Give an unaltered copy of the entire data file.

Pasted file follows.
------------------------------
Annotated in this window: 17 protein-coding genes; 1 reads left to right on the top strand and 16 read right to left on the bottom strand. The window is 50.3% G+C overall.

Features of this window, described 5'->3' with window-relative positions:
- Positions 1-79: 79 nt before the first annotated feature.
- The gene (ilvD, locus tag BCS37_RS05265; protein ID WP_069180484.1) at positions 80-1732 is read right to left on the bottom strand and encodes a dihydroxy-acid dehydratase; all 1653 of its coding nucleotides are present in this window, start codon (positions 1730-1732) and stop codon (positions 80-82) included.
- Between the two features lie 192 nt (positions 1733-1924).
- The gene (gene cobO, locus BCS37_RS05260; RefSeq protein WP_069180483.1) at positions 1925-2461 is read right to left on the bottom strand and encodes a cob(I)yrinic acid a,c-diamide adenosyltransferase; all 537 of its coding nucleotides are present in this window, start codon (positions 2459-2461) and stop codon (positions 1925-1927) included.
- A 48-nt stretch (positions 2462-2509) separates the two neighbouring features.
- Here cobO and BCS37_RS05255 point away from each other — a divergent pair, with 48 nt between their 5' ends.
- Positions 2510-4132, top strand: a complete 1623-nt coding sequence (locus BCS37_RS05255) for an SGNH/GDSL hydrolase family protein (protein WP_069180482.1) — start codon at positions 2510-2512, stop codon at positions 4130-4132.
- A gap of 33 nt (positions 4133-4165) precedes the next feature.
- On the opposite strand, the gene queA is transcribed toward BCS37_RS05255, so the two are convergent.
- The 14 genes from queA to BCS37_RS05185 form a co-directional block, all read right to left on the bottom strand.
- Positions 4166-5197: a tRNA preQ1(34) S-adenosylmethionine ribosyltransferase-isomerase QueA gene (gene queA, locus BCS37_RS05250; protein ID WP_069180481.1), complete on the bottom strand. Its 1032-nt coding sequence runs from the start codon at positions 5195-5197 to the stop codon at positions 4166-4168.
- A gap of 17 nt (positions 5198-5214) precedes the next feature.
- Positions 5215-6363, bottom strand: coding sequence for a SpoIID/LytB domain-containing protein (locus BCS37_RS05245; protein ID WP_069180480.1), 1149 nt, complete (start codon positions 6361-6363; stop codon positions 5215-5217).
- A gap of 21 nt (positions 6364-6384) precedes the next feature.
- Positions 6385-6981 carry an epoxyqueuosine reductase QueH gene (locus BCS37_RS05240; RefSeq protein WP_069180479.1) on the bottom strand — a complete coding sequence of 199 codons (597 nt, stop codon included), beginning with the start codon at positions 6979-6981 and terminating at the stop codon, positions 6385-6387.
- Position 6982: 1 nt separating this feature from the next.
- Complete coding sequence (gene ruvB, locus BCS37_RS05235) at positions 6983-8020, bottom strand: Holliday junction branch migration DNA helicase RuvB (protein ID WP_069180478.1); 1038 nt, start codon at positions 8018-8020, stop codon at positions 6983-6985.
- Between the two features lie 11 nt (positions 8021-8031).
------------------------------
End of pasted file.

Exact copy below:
Annotated in this window: 17 protein-coding genes; 1 reads left to right on the top strand and 16 read right to left on the bottom strand. The window is 50.3% G+C overall.

Features of this window, described 5'->3' with window-relative positions:
- Positions 1-79: 79 nt before the first annotated feature.
- The gene (ilvD, locus tag BCS37_RS05265; protein ID WP_069180484.1) at positions 80-1732 is read right to left on the bottom strand and encodes a dihydroxy-acid dehydratase; all 1653 of its coding nucleotides are present in this window, start codon (positions 1730-1732) and stop codon (positions 80-82) included.
- Between the two features lie 192 nt (positions 1733-1924).
- The gene (gene cobO, locus BCS37_RS05260; RefSeq protein WP_069180483.1) at positions 1925-2461 is read right to left on the bottom strand and encodes a cob(I)yrinic acid a,c-diamide adenosyltransferase; all 537 of its coding nucleotides are present in this window, start codon (positions 2459-2461) and stop codon (positions 1925-1927) included.
- A 48-nt stretch (positions 2462-2509) separates the two neighbouring features.
- Here cobO and BCS37_RS05255 point away from each other — a divergent pair, with 48 nt between their 5' ends.
- Positions 2510-4132, top strand: a complete 1623-nt coding sequence (locus BCS37_RS05255) for an SGNH/GDSL hydrolase family protein (protein WP_069180482.1) — start codon at positions 2510-2512, stop codon at positions 4130-4132.
- A gap of 33 nt (positions 4133-4165) precedes the next feature.
- On the opposite strand, the gene queA is transcribed toward BCS37_RS05255, so the two are convergent.
- The 14 genes from queA to BCS37_RS05185 form a co-directional block, all read right to left on the bottom strand.
- Positions 4166-5197: a tRNA preQ1(34) S-adenosylmethionine ribosyltransferase-isomerase QueA gene (gene queA, locus BCS37_RS05250; protein ID WP_069180481.1), complete on the bottom strand. Its 1032-nt coding sequence runs from the start codon at positions 5195-5197 to the stop codon at positions 4166-4168.
- A gap of 17 nt (positions 5198-5214) precedes the next feature.
- Positions 5215-6363, bottom strand: coding sequence for a SpoIID/LytB domain-containing protein (locus BCS37_RS05245; protein ID WP_069180480.1), 1149 nt, complete (start codon positions 6361-6363; stop codon positions 5215-5217).
- A gap of 21 nt (positions 6364-6384) precedes the next feature.
- Positions 6385-6981 carry an epoxyqueuosine reductase QueH gene (locus BCS37_RS05240; RefSeq protein WP_069180479.1) on the bottom strand — a complete coding sequence of 199 codons (597 nt, stop codon included), beginning with the start codon at positions 6979-6981 and terminating at the stop codon, positions 6385-6387.
- Position 6982: 1 nt separating this feature from the next.
- Complete coding sequence (gene ruvB, locus BCS37_RS05235) at positions 6983-8020, bottom strand: Holliday junction branch migration DNA helicase RuvB (protein ID WP_069180478.1); 1038 nt, start codon at positions 8018-8020, stop codon at positions 6983-6985.
- Between the two features lie 11 nt (positions 8021-8031).